Army recruits are getting older, with fewer going straight from high school to boot camp. Instead, many are dipping their toes in the civilian job market, and they don't like what they see.
Since the early 1990s, the percentage of Army recruits signing on the dotted line immediately after receiving their high school diplomas has declined from 65 percent to 44 percent, according to a report today from the RAND Corporation. Enlisting among twenty-somethings, however, is on the rise.
About one-third of RAND's 5,373 survey respondents who delayed enlisting in the Army said no jobs were available to them in the civilian world, while almost 50 percent said their employment situations offered little in terms of career advancement.
"Older recruits had tested the world of work and found it wanting," said the report, which looked at reasons why that cohort passed on enlisting at age 18 and what factors led them to reverse that decision.
In addition to initial optimism about civilian job prospects, the specter of war also deterred many young recruits from signing up in their teenage years. The survey, conducted from 2008 through 2009, found that a portion of those who delayed enlistment were concerned about the wars in Iraq and Afghanistan.
"For these older recruits, the Army provided a second chance," said Bernard Rostker, the report's lead author. "Joining the Army gave them an opportunity to leave home and start again—even though they understood that in doing so, they were likely to be deployed to a combat zone. But that didn't deter them."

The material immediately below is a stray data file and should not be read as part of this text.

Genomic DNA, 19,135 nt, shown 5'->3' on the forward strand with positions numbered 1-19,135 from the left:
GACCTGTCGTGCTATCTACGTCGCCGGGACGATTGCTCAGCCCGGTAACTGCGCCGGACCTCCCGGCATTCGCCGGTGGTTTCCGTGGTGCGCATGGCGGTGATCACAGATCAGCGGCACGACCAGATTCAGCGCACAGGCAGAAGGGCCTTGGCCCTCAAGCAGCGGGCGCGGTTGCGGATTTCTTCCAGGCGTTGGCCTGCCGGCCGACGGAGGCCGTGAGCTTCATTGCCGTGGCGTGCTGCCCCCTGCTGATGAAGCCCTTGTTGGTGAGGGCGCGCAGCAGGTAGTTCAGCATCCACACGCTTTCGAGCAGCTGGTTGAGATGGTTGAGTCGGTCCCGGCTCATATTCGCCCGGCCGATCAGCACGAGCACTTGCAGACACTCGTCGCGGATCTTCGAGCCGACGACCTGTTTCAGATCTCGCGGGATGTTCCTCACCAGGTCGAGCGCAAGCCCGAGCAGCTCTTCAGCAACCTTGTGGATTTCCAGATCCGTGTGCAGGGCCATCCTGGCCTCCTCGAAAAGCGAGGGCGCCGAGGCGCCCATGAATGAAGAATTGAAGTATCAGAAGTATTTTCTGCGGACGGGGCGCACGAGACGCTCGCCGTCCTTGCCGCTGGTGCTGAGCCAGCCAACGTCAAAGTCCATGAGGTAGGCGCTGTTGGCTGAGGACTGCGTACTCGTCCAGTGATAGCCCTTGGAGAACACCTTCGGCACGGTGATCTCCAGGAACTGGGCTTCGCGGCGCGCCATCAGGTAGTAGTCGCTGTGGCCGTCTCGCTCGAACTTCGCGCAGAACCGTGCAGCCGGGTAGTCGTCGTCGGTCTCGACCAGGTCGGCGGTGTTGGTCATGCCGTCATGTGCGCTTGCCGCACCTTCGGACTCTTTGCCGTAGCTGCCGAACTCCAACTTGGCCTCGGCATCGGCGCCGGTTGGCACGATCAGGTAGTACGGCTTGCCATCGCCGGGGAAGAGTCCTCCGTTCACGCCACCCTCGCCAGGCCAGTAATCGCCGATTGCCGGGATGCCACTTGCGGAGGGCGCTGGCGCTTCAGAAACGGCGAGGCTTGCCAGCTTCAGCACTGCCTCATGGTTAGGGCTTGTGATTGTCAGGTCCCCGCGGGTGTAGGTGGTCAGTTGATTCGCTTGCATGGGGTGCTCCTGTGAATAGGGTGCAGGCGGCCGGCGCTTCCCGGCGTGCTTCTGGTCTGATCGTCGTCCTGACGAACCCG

That second chance, however, won't be available to as many Americans in the next few years. Secretary of Defense Chuck Hagel said the Army plans to trim its ranks from the current force of 520,000 to between 440,000 and 450,000—the lowest since World War II. If the automatic budget cuts known as sequestration resume as scheduled in October 2015, troop levels could dip to 420,000.
Fifty-six percent of active-duty Army recruits were at least 20 years old, according to the RAND report. That compares with 33 percent for the Marine Corps, 50 percent for the Air Force and 53 percent for the Navy.
Some of the Army's older recruits decided to further their education at trade schools, while others simply took a break after high school. Either way, both groups were in good company with their peers. Government figures released yesterday show that in 2013, the percentage of high school graduates enrolled in a college or university had dropped to 65.9 percent, from 66.2 percent the previous year.
So what's the draw for those who still go straight from high school to the military? One big draw is the economic security. Respondents noted that Army recruiters who visited their high schools spelled out specific pay and benefits offered by a life in uniform, whereas the civilian workforce, particularly during the 18-month recession that ended in June 2009, seemed more volatile.
"This uncertainty will drive some to join the military," the report said.
The unemployment rate for 18-and 19-year-old U.S. residents last month was 20.7 percent, according to the Bureau of Labor Statistics. That figure drops to 12.2 percent for those aged 20 to 24. The national jobless rate in March was 6.7 percent.
—By Timothy R. Homan of The Fiscal Times